The laser head is detachable, with a handle for handheld use. The long cable at the back facilitates mobility. A cage ensures consistent focus during handheld operation. While this feature may not be frequently utilized, it adds versatility to the laser’s capabilities.

Overall, the B4 20W fiber laser machine offers a comprehensive set of features and controls, catering to both beginners and experienced users alike.

Software & Protection

However, it’s beneficial to have both options available. Operating the laser requires the use of a computer, utilizing either the free software called EZCAD or the paid software called Lightburn, which entails a one-time fee of $150. As the user is accustomed to Lightburn software with all of his lasers, he will utilize it in this video as well.

Although the laser came with small metal sheets for testing purposes, he decides to use them as backing to conduct a material test engrave. This precautionary measure helps safeguard the work area in case of excessive heat or penetration through the metal. He recommends implementing this practice for every material to be engraved, as it streamlines the process and reduces guesswork.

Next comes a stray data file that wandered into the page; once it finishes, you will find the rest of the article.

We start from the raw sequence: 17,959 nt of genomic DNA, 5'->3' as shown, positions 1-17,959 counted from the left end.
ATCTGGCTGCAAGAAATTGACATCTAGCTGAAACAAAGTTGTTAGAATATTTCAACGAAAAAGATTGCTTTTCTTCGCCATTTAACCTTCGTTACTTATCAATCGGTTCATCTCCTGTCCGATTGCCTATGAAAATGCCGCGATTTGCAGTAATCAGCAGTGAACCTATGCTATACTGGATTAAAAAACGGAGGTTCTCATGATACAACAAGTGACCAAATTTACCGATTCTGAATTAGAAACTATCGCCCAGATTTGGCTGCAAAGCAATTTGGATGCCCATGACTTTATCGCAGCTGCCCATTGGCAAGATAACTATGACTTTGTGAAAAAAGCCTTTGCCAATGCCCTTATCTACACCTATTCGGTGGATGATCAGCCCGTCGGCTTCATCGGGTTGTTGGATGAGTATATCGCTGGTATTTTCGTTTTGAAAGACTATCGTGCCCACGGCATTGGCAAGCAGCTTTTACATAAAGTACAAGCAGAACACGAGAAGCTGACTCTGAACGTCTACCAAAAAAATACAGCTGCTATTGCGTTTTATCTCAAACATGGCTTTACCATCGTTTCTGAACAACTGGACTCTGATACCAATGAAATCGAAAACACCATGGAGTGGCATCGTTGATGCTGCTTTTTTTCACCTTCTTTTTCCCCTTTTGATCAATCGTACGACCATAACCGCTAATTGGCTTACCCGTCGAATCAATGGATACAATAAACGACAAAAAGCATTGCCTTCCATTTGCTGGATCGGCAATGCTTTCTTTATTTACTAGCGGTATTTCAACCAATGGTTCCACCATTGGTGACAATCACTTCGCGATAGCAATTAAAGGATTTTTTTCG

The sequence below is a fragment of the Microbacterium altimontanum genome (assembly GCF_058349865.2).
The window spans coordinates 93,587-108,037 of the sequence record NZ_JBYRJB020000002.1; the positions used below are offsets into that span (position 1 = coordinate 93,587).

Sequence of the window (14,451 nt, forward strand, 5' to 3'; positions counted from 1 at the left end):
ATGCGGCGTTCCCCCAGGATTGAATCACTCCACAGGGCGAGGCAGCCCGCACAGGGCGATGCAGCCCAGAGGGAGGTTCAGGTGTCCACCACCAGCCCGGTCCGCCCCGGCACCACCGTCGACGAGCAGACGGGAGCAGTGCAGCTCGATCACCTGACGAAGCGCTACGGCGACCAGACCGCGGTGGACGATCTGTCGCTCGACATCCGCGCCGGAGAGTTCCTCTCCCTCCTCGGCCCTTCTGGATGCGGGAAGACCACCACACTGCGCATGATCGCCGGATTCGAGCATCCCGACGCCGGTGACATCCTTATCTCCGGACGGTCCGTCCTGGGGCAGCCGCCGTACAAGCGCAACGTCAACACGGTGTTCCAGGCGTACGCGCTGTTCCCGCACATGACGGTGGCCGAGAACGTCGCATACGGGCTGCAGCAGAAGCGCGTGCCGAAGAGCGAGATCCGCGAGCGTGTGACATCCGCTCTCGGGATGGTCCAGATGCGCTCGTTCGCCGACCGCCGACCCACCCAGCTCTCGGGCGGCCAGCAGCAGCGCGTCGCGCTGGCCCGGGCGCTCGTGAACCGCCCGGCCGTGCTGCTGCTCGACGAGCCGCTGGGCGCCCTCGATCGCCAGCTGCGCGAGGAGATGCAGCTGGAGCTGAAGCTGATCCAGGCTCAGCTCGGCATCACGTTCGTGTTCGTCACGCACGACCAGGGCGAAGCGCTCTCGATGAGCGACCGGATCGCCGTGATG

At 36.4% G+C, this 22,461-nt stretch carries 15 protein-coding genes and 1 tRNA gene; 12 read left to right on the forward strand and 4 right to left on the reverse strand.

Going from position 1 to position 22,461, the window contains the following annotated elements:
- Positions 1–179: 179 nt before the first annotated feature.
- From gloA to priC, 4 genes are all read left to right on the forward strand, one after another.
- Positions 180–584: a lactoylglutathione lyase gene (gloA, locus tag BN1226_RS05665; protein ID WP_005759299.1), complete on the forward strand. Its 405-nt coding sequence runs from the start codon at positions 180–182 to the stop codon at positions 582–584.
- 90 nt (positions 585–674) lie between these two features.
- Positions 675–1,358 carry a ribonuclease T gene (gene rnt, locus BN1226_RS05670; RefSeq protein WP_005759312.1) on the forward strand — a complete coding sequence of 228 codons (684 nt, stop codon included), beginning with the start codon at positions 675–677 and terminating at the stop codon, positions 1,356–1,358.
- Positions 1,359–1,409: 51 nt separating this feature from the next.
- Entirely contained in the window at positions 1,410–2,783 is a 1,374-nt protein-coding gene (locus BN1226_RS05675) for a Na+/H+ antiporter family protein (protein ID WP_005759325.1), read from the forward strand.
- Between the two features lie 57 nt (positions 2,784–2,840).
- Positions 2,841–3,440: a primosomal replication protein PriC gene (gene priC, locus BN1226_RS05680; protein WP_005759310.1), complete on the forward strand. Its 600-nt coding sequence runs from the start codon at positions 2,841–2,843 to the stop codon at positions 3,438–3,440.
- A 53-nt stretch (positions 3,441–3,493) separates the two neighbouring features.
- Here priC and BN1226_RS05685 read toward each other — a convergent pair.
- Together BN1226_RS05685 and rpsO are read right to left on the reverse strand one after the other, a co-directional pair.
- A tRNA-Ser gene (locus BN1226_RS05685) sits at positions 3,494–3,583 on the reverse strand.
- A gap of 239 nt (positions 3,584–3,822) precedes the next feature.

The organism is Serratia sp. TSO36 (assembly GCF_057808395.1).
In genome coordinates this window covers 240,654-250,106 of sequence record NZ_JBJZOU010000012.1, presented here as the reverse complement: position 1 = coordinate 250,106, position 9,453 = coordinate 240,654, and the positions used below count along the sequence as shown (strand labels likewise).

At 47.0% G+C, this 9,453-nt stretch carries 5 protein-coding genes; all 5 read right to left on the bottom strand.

For instance, he demonstrates engraving on a simple stainless steel card. The manual provides settings that can alter the color of the engraving on stainless steel, mainly by adjusting the frequency. He suggests having more examples for different materials would be helpful. Similarly, he conducts a material test on an aluminum business card, which unexpectedly results in a hole being burned through it, emphasizing the importance of conducting such tests.

Furthermore, it’s imperative to ensure proper ventilation when using the laser, particularly when burning metals, to avoid inhaling harmful fumes. He employs ducting and inline fans to expel the exhaust outside. Emphasizing safety, he advises wearing eye protection while operating the laser.

3D Testing